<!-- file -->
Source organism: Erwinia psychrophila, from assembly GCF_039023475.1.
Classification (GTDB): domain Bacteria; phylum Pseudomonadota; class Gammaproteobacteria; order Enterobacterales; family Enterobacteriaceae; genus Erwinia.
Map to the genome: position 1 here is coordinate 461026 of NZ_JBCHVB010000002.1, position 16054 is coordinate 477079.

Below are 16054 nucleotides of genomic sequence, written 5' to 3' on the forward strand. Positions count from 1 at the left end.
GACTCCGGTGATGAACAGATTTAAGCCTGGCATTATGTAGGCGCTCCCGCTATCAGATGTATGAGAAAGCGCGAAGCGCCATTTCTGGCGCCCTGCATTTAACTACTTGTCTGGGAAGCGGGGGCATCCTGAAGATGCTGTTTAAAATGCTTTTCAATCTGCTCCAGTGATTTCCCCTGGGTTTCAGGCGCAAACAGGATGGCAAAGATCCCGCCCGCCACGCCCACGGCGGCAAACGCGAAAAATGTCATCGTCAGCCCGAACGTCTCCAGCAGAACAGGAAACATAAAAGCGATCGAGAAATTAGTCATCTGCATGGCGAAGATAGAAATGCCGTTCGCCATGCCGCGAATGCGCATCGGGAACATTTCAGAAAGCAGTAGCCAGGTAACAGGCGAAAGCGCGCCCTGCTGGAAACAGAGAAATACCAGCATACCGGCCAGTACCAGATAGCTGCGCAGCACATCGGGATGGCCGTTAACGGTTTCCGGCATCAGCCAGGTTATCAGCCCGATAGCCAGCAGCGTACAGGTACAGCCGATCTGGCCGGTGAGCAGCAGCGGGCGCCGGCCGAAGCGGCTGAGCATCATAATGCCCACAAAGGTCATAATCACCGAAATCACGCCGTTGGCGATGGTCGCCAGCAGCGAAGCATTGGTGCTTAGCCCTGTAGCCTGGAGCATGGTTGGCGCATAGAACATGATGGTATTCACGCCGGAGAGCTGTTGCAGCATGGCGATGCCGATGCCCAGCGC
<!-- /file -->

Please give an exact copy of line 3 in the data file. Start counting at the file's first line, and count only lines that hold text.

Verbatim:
Map to the genome: position 1 here is coordinate 461026 of NZ_JBCHVB010000002.1, position 16054 is coordinate 477079.